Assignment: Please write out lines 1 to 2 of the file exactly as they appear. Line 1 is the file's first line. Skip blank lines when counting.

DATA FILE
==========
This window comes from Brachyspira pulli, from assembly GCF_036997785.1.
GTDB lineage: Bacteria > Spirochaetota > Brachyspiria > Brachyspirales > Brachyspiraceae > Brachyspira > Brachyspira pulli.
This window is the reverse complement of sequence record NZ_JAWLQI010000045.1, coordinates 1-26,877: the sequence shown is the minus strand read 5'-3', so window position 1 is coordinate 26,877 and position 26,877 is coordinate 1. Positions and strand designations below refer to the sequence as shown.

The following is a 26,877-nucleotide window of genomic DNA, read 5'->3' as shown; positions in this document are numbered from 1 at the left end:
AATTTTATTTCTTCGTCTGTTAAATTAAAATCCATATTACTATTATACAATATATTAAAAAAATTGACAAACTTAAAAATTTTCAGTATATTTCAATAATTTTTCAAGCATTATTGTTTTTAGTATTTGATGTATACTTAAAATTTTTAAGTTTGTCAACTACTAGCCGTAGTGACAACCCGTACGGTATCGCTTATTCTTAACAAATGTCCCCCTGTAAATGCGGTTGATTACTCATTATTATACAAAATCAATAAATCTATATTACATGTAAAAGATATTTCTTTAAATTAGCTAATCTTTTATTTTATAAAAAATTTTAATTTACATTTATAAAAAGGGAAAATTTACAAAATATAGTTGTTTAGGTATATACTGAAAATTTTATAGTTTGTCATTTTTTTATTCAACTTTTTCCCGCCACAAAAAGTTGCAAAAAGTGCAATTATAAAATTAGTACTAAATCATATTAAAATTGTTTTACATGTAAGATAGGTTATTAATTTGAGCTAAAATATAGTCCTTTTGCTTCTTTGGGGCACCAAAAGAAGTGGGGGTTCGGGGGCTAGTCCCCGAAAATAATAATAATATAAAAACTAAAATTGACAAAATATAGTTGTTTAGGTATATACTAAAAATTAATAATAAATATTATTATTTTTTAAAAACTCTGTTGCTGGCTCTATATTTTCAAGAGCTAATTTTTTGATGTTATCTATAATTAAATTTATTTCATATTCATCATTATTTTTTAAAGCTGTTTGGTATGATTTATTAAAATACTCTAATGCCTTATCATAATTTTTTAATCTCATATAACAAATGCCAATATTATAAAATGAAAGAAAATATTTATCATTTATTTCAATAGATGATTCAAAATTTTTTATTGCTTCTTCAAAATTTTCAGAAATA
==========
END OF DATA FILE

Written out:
This window comes from Brachyspira pulli, from assembly GCF_036997785.1.
GTDB lineage: Bacteria > Spirochaetota > Brachyspiria > Brachyspirales > Brachyspiraceae > Brachyspira > Brachyspira pulli.